Review: State Funeral
by Ştefan Dobroiu
- Sergei Loznitsa shows how the funeral of Joseph Stalin brought the entire Soviet Union to a standstill in 1953
After a world premiere out of competition at this year’s Venice Film Festival and a North American premiere at Toronto, Sergei Loznitsa’s documentary State Funeral [+see also:
film profile] opened the 26th edition of the Astra Film Festival (14-20 October, Sibiu). Using impressively restored archive footage, the doc recreates the atmosphere of Joseph Stalin’s grandiose funeral, which brought the entire Soviet Union to a standstill in March 1953.
One might say that the doc’s main function is informative, as it turns the audience into witnesses of the grandiose – at times frightening and at times absurd – ceremony, which somehow attempts to show one final time that Stalin was an immortal god, rather than a mere man. Devoid of any commentary (except for the sound design), State Funeral simply exhibits the massive ceremony, leaving viewers to react to what they see.
The documentary impresses (and at times becomes tiring) by dint of accumulation. Every element of the funeral is presented in minute detail, from the arrival of state dignitaries with their awkward handshakes and faked sadness, to mournful speeches in factories, the gigantic procession of people who come to see Stalin’s coffin exhibited in the House of Unions in Moscow, the coffin’s transportation in a horse-drawn car to Red Square and, finally, the actual burial in Lenin’s Mausoleum.
There are various reactions that the audience may exhibit while watching this gigantic deployment of forces. Thankfully, we are at a safe distance in terms of history, and there is a detachment from those decades when only one man could stop time and a handful of politicians could hold the entire world in fear of nuclear war. There is also an unnerving sensation when watching the thousands and thousands of people patiently waiting in line to get a glimpse of the coffin covered in a mountain of wreaths. We know they should be rejoicing that a monster is dead, but yet they cry. And we can only feel compassion for them.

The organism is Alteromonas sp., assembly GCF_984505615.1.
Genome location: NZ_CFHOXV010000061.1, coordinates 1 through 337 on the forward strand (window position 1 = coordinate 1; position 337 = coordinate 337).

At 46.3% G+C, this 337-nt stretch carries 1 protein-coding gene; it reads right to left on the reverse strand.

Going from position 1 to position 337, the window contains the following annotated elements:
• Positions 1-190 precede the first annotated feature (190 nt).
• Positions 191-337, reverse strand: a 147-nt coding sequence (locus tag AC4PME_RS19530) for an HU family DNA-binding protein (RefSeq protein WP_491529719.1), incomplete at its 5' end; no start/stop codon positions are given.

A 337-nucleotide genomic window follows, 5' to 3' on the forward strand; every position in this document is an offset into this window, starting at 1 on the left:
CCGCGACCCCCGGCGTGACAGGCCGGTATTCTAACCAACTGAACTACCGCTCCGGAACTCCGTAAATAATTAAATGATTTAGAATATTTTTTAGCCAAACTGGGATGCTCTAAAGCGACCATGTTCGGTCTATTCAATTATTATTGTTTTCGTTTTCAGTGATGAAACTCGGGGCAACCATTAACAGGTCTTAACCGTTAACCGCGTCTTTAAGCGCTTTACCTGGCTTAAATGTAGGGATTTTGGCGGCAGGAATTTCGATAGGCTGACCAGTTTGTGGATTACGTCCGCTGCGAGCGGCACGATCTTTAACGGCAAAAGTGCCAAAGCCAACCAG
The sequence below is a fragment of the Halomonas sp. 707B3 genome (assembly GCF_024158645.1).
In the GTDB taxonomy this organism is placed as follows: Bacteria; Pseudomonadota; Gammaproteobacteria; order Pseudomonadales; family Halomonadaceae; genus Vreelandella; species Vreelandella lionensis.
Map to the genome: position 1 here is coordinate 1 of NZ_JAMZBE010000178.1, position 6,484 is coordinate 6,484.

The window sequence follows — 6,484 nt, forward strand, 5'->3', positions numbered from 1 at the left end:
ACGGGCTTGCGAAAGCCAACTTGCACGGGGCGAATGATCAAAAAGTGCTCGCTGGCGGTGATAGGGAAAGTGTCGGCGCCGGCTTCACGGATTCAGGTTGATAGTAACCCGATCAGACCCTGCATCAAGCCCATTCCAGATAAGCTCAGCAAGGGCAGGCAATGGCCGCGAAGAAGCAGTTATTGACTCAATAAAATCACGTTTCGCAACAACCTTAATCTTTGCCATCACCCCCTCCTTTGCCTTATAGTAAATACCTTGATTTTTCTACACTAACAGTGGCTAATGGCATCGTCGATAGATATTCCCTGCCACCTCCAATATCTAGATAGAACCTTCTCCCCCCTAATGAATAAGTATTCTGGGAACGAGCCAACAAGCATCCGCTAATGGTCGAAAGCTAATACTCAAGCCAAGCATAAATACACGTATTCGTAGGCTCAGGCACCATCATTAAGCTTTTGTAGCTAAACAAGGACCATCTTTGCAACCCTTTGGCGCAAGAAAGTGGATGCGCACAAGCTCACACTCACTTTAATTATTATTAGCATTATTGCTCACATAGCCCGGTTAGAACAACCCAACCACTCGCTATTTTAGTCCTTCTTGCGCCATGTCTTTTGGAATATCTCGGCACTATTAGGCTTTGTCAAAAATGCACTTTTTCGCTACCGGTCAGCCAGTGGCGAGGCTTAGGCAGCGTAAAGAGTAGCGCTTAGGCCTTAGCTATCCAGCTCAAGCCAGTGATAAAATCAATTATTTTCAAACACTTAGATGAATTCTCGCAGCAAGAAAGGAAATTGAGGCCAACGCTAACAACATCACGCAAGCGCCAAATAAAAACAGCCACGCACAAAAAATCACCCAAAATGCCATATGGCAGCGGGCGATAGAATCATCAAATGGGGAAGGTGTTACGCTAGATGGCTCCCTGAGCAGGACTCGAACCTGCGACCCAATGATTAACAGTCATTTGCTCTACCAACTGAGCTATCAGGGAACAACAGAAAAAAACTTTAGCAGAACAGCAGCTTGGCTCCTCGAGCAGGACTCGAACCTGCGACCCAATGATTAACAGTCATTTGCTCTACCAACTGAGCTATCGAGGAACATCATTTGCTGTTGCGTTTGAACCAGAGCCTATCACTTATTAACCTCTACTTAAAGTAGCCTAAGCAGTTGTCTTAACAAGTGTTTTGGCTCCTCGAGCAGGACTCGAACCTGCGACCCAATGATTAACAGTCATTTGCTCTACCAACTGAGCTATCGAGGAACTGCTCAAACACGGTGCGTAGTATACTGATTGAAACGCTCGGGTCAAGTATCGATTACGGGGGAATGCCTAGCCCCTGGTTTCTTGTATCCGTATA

Some may say that the biggest merit of the film belongs to editor Danielius Kokanauskis, who studiously stitched together footage to show the event that, in one way or another, affected the entire Soviet Union (the territory of which covered 11 time zones). However, there are a few directing choices that leave an impression on the audience – for example, the fact that we almost don’t get to see the dictator’s face. It is as if his life and actions never existed, as if he were only a nightmare that ended with his death. The only issue is that those affected by the neverending cult of personality surrounding Stalin did not actually want to wake up.
A very important part of this film’s recipe is its sound design. The images are accompanied by various declamations on loudspeakers, all praising the deeds of Stalin. Many are incredibly absurd, struggling to balance out the negatives (Stalin had just died, after all) and the compulsory positivism of the communist doctrine. Just one example is: “There is no death here! There is only eternal life! Immortality! Stalin’s immortality is in his deeds. It is in communism that we shall achieve. We shall certainly achieve it, for Stalin taught us how to!”
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